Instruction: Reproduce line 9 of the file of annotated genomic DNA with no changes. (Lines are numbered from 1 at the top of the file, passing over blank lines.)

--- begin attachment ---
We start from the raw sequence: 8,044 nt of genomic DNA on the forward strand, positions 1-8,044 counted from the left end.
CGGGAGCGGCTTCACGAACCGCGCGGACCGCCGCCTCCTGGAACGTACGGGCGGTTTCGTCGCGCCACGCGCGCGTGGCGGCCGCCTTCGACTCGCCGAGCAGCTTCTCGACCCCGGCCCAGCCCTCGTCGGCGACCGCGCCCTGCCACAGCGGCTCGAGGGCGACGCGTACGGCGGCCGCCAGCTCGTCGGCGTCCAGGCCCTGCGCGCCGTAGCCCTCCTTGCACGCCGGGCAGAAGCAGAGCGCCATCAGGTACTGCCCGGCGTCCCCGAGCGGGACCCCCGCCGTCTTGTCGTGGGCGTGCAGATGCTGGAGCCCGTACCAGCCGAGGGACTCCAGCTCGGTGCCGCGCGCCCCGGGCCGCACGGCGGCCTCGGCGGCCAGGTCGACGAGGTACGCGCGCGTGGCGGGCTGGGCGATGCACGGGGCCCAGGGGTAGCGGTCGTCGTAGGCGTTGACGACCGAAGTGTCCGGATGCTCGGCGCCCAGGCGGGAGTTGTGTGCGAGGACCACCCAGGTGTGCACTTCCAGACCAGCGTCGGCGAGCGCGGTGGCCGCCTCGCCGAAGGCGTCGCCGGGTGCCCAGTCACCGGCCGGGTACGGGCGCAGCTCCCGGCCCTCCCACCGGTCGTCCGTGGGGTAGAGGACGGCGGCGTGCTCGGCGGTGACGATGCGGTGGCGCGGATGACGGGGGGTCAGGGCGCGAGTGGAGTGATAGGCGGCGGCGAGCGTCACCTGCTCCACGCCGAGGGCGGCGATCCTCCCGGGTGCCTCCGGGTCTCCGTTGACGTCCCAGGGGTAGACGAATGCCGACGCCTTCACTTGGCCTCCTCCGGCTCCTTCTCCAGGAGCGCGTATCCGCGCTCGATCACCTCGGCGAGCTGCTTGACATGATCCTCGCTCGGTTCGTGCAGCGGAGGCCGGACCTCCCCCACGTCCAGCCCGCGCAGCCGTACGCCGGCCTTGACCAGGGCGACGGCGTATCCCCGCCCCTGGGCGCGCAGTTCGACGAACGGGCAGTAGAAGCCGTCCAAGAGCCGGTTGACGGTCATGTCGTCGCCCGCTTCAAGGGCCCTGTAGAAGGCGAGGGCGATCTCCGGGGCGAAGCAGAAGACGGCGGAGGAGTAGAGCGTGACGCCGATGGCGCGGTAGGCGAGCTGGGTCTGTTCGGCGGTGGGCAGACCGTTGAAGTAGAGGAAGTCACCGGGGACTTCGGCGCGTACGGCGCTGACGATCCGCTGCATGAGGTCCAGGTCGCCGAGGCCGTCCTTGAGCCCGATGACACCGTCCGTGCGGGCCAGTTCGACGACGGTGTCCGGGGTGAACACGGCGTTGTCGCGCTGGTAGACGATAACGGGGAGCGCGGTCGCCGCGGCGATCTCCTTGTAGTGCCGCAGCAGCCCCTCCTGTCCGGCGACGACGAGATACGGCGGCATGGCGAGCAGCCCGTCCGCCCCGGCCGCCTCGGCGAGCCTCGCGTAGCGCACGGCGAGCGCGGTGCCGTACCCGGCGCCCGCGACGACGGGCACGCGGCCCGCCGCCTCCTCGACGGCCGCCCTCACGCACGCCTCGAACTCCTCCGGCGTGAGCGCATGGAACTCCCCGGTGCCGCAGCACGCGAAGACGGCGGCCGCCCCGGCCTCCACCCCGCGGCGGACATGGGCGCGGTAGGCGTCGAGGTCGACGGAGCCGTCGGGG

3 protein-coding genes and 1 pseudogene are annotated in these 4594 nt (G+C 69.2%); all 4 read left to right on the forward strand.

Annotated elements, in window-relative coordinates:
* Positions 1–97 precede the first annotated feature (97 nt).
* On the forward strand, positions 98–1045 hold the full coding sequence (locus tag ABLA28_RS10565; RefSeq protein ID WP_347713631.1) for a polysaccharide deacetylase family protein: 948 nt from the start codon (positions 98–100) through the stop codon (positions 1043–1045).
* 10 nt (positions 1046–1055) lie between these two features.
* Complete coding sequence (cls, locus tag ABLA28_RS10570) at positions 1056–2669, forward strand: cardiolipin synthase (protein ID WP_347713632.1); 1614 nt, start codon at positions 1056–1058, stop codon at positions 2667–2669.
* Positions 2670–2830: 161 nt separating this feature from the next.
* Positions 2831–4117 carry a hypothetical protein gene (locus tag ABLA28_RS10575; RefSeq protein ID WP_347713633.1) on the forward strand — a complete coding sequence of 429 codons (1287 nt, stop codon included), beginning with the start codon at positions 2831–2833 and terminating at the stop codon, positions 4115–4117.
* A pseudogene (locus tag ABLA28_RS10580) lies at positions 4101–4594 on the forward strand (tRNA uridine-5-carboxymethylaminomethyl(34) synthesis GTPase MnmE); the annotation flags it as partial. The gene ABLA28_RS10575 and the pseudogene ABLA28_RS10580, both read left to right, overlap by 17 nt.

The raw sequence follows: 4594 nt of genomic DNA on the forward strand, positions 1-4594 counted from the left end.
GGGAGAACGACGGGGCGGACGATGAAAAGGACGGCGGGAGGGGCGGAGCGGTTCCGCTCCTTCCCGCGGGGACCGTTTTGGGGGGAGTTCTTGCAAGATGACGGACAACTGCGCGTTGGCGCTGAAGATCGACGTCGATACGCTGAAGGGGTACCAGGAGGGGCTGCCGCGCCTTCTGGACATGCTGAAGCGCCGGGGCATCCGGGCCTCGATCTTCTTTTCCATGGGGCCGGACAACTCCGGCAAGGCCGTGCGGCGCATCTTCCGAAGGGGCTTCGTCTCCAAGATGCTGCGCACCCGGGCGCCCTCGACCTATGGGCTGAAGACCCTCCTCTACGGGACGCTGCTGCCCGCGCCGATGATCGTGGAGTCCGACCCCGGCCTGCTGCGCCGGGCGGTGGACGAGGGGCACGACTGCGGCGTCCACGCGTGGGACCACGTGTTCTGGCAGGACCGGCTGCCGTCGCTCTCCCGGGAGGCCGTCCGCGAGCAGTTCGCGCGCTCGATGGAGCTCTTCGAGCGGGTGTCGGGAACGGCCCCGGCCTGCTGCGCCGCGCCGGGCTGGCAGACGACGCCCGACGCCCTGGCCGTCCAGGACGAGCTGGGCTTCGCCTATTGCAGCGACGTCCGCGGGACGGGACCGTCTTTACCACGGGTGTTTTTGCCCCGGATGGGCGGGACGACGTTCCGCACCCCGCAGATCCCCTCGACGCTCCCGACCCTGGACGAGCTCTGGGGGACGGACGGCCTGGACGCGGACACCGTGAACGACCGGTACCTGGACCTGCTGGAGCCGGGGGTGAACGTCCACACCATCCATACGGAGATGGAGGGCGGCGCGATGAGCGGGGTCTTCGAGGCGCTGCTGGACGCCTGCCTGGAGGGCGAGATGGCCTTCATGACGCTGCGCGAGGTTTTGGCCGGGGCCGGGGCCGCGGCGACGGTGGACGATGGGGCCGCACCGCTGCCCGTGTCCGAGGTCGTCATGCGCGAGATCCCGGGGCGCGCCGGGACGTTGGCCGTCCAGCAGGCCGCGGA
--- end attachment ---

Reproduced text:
* Positions 2670–2830: 161 nt separating this feature from the next.